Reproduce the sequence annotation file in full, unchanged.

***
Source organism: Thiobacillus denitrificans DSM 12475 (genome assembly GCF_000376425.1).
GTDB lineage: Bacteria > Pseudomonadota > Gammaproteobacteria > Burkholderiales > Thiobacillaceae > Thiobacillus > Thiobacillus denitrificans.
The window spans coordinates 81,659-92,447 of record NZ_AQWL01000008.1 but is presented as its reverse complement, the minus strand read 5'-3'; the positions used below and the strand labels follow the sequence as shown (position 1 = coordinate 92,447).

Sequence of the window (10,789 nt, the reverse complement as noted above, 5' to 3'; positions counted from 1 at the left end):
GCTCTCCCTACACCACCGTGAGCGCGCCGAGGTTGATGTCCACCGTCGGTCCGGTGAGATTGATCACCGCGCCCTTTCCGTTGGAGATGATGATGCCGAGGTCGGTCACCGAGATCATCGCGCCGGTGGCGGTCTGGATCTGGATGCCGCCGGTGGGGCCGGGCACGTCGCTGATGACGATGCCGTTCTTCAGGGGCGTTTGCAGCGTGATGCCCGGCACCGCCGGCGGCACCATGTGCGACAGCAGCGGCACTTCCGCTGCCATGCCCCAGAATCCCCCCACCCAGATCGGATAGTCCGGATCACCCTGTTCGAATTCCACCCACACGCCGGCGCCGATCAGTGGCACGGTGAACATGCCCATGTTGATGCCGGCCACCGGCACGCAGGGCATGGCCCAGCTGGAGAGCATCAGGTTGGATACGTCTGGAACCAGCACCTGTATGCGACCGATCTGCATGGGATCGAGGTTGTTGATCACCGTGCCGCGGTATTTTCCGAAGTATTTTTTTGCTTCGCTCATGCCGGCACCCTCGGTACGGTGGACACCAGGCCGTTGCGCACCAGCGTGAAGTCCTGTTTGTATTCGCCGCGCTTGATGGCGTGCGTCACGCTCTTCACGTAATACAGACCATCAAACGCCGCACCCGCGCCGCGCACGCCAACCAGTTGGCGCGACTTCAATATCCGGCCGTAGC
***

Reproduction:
Source organism: Thiobacillus denitrificans DSM 12475 (genome assembly GCF_000376425.1).
GTDB lineage: Bacteria > Pseudomonadota > Gammaproteobacteria > Burkholderiales > Thiobacillaceae > Thiobacillus > Thiobacillus denitrificans.
The window spans coordinates 81,659-92,447 of record NZ_AQWL01000008.1 but is presented as its reverse complement, the minus strand read 5'-3'; the positions used below and the strand labels follow the sequence as shown (position 1 = coordinate 92,447).

Sequence of the window (10,789 nt, the reverse complement as noted above, 5' to 3'; positions counted from 1 at the left end):
GCTCTCCCTACACCACCGTGAGCGCGCCGAGGTTGATGTCCACCGTCGGTCCGGTGAGATTGATCACCGCGCCCTTTCCGTTGGAGATGATGATGCCGAGGTCGGTCACCGAGATCATCGCGCCGGTGGCGGTCTGGATCTGGATGCCGCCGGTGGGGCCGGGCACGTCGCTGATGACGATGCCGTTCTTCAGGGGCGTTTGCAGCGTGATGCCCGGCACCGCCGGCGGCACCATGTGCGACAGCAGCGGCACTTCCGCTGCCATGCCCCAGAATCCCCCCACCCAGATCGGATAGTCCGGATCACCCTGTTCGAATTCCACCCACACGCCGGCGCCGATCAGTGGCACGGTGAACATGCCCATGTTGATGCCGGCCACCGGCACGCAGGGCATGGCCCAGCTGGAGAGCATCAGGTTGGATACGTCTGGAACCAGCACCTGTATGCGACCGATCTGCATGGGATCGAGGTTGTTGATCACCGTGCCGCGGTATTTTCCGAAGTATTTTTTTGCTTCGCTCATGCCGGCACCCTCGGTACGGTGGACACCAGGCCGTTGCGCACCAGCGTGAAGTCCTGTTTGTATTCGCCGCGCTTGATGGCGTGCGTCACGCTCTTCACGTAATACAGACCATCAAACGCCGCACCCGCGCCGCGCACGCCAACCAGTTGGCGCGACTTCAATATCCGGCCGTAGC